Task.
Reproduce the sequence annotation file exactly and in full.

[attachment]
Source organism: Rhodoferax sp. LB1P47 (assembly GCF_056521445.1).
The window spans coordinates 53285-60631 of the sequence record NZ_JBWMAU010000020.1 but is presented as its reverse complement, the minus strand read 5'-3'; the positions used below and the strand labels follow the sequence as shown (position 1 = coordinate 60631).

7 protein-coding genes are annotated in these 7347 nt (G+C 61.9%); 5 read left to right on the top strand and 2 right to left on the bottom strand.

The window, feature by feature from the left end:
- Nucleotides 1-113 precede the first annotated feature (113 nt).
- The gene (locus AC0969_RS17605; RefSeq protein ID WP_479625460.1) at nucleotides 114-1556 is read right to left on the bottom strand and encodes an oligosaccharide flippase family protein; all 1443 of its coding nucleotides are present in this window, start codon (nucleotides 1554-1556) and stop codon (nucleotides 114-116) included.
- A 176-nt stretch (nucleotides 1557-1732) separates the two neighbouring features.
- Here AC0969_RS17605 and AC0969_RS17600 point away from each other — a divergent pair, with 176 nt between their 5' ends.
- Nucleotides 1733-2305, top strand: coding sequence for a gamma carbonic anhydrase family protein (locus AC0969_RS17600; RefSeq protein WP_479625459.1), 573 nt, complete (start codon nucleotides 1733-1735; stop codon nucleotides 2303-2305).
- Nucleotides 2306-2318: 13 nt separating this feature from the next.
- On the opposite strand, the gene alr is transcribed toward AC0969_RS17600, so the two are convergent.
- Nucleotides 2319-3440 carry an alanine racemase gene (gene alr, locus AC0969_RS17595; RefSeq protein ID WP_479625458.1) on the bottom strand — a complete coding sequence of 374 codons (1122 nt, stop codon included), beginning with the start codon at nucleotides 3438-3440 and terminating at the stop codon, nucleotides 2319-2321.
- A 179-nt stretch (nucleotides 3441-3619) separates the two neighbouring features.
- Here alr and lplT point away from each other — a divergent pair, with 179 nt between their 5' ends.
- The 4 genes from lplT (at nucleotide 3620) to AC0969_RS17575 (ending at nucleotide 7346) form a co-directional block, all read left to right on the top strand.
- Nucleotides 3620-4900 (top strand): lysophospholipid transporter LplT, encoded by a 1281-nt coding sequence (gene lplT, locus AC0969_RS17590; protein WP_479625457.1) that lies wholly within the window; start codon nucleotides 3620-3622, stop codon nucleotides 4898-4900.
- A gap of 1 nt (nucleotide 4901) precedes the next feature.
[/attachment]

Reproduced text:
Source organism: Rhodoferax sp. LB1P47 (assembly GCF_056521445.1).
The window spans coordinates 53285-60631 of the sequence record NZ_JBWMAU010000020.1 but is presented as its reverse complement, the minus strand read 5'-3'; the positions used below and the strand labels follow the sequence as shown (position 1 = coordinate 60631).

7 protein-coding genes are annotated in these 7347 nt (G+C 61.9%); 5 read left to right on the top strand and 2 right to left on the bottom strand.

The window, feature by feature from the left end:
- Nucleotides 1-113 precede the first annotated feature (113 nt).
- The gene (locus AC0969_RS17605; RefSeq protein ID WP_479625460.1) at nucleotides 114-1556 is read right to left on the bottom strand and encodes an oligosaccharide flippase family protein; all 1443 of its coding nucleotides are present in this window, start codon (nucleotides 1554-1556) and stop codon (nucleotides 114-116) included.
- A 176-nt stretch (nucleotides 1557-1732) separates the two neighbouring features.
- Here AC0969_RS17605 and AC0969_RS17600 point away from each other — a divergent pair, with 176 nt between their 5' ends.
- Nucleotides 1733-2305, top strand: coding sequence for a gamma carbonic anhydrase family protein (locus AC0969_RS17600; RefSeq protein WP_479625459.1), 573 nt, complete (start codon nucleotides 1733-1735; stop codon nucleotides 2303-2305).
- Nucleotides 2306-2318: 13 nt separating this feature from the next.
- On the opposite strand, the gene alr is transcribed toward AC0969_RS17600, so the two are convergent.
- Nucleotides 2319-3440 carry an alanine racemase gene (gene alr, locus AC0969_RS17595; RefSeq protein ID WP_479625458.1) on the bottom strand — a complete coding sequence of 374 codons (1122 nt, stop codon included), beginning with the start codon at nucleotides 3438-3440 and terminating at the stop codon, nucleotides 2319-2321.
- A 179-nt stretch (nucleotides 3441-3619) separates the two neighbouring features.
- Here alr and lplT point away from each other — a divergent pair, with 179 nt between their 5' ends.
- The 4 genes from lplT (at nucleotide 3620) to AC0969_RS17575 (ending at nucleotide 7346) form a co-directional block, all read left to right on the top strand.
- Nucleotides 3620-4900 (top strand): lysophospholipid transporter LplT, encoded by a 1281-nt coding sequence (gene lplT, locus AC0969_RS17590; protein WP_479625457.1) that lies wholly within the window; start codon nucleotides 3620-3622, stop codon nucleotides 4898-4900.
- A gap of 1 nt (nucleotide 4901) precedes the next feature.